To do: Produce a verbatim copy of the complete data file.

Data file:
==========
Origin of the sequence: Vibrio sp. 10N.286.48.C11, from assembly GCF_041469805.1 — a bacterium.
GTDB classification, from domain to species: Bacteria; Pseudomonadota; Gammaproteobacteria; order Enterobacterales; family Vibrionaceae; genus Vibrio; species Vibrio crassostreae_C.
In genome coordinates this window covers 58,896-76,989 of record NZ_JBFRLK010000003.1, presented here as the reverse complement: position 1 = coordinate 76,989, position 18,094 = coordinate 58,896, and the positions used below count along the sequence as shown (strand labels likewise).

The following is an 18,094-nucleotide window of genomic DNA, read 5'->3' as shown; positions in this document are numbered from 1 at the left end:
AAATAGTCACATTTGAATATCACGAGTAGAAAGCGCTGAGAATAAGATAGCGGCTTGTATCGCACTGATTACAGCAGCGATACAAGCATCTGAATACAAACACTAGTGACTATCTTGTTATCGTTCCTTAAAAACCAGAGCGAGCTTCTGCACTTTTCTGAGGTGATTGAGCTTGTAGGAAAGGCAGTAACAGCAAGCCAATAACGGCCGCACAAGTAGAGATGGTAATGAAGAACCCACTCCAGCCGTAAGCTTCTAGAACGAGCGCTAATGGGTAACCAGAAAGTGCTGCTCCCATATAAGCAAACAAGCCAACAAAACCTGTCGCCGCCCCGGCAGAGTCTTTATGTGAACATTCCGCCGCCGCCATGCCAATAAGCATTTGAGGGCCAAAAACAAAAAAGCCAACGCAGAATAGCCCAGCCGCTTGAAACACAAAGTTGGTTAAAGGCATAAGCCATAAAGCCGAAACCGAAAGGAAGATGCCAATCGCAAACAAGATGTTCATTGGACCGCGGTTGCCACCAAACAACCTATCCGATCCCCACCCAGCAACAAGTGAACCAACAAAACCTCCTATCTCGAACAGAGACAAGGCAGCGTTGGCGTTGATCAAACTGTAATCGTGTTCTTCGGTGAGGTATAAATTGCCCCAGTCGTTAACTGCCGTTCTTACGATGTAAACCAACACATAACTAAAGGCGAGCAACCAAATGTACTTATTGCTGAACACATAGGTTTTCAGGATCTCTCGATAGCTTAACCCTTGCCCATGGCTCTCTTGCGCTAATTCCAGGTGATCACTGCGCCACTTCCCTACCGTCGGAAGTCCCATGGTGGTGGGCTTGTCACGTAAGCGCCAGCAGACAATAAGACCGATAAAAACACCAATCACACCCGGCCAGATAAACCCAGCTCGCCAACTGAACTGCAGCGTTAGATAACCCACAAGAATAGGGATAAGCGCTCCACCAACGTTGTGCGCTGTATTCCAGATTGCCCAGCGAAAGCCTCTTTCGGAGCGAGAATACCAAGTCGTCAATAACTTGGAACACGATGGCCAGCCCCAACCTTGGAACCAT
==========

Origin of the sequence: Vibrio sp. 10N.286.48.C11, from assembly GCF_041469805.1 — a bacterium.
GTDB classification, from domain to species: Bacteria; Pseudomonadota; Gammaproteobacteria; order Enterobacterales; family Vibrionaceae; genus Vibrio; species Vibrio crassostreae_C.
In genome coordinates this window covers 58,896-76,989 of record NZ_JBFRLK010000003.1, presented here as the reverse complement: position 1 = coordinate 76,989, position 18,094 = coordinate 58,896, and the positions used below count along the sequence as shown (strand labels likewise).

The following is an 18,094-nucleotide window of genomic DNA, read 5'->3' as shown; positions in this document are numbered from 1 at the left end:
AAATAGTCACATTTGAATATCACGAGTAGAAAGCGCTGAGAATAAGATAGCGGCTTGTATCGCACTGATTACAGCAGCGATACAAGCATCTGAATACAAACACTAGTGACTATCTTGTTATCGTTCCTTAAAAACCAGAGCGAGCTTCTGCACTTTTCTGAGGTGATTGAGCTTGTAGGAAAGGCAGTAACAGCAAGCCAATAACGGCCGCACAAGTAGAGATGGTAATGAAGAACCCACTCCAGCCGTAAGCTTCTAGAACGAGCGCTAATGGGTAACCAGAAAGTGCTGCTCCCATATAAGCAAACAAGCCAACAAAACCTGTCGCCGCCCCGGCAGAGTCTTTATGTGAACATTCCGCCGCCGCCATGCCAATAAGCATTTGAGGGCCAAAAACAAAAAAGCCAACGCAGAATAGCCCAGCCGCTTGAAACACAAAGTTGGTTAAAGGCATAAGCCATAAAGCCGAAACCGAAAGGAAGATGCCAATCGCAAACAAGATGTTCATTGGACCGCGGTTGCCACCAAACAACCTATCCGATCCCCACCCAGCAACAAGTGAACCAACAAAACCTCCTATCTCGAACAGAGACAAGGCAGCGTTGGCGTTGATCAAACTGTAATCGTGTTCTTCGGTGAGGTATAAATTGCCCCAGTCGTTAACTGCCGTTCTTACGATGTAAACCAACACATAACTAAAGGCGAGCAACCAAATGTACTTATTGCTGAACACATAGGTTTTCAGGATCTCTCGATAGCTTAACCCTTGCCCATGGCTCTCTTGCGCTAATTCCAGGTGATCACTGCGCCACTTCCCTACCGTCGGAAGTCCCATGGTGGTGGGCTTGTCACGTAAGCGCCAGCAGACAATAAGACCGATAAAAACACCAATCACACCCGGCCAGATAAACCCAGCTCGCCAACTGAACTGCAGCGTTAGATAACCCACAAGAATAGGGATAAGCGCTCCACCAACGTTGTGCGCTGTATTCCAGATTGCCCAGCGAAAGCCTCTTTCGGAGCGAGAATACCAAGTCGTCAATAACTTGGAACACGATGGCCAGCCCCAACCTTGGAACCAT